In a previous post, I re-visited Raymond Brown’s article on Jewish Christianity and found myself in agreement with the idea that the Christian church is rooted in Judaism. While it is popular enough to emphasize the “Jewishness” of Jesus or Paul, there is dissent in describing the roots of Christianity as “Jewish.”
His point is well taken, since Judaism is not as much interested in salvation “out of this world and into heaven” but rather living out God’s will in this life. But in a typically Neusnerian fashion, he makes this dichotomy so strong that the two cannot be said to have any common ground. In my view, he is taking Christianity as we know it from the fourth century and later as his model of what “Christianity is” and (rightly) judging it as having little or nothing in common with Judaism.
This is a problem for many studies of the first-century church. There is an assumption that the earliest believers in Jesus were somehow more correct in their doctrine and practice than later generations. I cannot agree with this, since the earliest believers hardly worked out the implications of who Jesus claimed to be let alone the what effect the Christ Event would have on “Israel.” They were Jewish people who believe Jesus was the Messiah and that salvation only comes through him. In practice, there was as much diversity as there was in Judaism at the time. While James was welcome in the Temple courts, Peter and John were tolerated there, but Stephen and the Hellenists likely were not welcome. All were Jewish and would likely consider themselves the correct continuation of Jesus’ ministry.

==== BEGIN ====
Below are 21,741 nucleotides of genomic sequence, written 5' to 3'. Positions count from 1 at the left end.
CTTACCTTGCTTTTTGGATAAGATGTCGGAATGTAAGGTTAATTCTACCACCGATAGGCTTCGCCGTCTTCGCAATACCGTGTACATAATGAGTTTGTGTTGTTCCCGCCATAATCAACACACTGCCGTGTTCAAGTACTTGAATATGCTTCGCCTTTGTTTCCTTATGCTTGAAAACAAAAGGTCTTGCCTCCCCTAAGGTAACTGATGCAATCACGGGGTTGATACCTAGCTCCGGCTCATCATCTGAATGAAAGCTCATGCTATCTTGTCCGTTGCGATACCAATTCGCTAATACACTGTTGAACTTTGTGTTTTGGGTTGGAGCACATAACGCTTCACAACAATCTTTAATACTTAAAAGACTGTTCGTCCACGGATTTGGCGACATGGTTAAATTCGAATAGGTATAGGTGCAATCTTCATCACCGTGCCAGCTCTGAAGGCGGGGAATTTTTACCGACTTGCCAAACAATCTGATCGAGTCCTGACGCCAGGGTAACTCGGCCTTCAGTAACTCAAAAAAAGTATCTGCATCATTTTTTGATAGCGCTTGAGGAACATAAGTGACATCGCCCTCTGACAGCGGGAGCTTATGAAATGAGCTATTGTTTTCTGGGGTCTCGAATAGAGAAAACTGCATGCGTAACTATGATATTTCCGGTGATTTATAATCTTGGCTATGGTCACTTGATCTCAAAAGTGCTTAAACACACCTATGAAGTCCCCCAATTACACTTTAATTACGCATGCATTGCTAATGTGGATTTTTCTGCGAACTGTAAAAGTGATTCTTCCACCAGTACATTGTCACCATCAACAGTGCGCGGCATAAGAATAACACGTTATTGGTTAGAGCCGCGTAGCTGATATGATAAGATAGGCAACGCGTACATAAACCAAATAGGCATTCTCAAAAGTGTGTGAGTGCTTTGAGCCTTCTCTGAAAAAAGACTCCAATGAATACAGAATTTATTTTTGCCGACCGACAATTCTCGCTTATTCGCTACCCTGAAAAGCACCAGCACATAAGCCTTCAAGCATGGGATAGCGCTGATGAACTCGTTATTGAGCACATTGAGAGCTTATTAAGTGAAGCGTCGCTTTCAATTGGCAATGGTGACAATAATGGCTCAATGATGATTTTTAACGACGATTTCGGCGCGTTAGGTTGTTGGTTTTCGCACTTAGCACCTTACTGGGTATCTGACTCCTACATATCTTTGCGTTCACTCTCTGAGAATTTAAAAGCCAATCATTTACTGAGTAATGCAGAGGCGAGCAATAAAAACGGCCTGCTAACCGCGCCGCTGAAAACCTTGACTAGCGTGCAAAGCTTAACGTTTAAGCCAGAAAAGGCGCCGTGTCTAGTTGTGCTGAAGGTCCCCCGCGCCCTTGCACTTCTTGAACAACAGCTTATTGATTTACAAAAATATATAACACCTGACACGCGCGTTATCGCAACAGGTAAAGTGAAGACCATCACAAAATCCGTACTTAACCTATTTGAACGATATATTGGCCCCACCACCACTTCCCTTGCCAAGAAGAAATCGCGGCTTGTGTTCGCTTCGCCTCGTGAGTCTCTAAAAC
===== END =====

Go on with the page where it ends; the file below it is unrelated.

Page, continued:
It is not until Paul’s letters that there is a serious attempt to understand Jesus’ death and resurrection and the implications that these events have for Israel. For Paul, the people of God are a family (like Jesus taught), but also the Body of Christ. Neusner correctly picks up on this and sees this as a dividing point between Christianity and the Pharisees as well. Paul says that whatever the people of God are, they are a unique group apart from Israel.
Bibliography: Jacob Neusner, Jews and Christians: The Myth of the Common Tradition. Classics in Judaic Studies. New York: Binghamton University, 2001. Originally published by Trinity International, 1991. The 2001 edition has a 40 page preface written for that printing.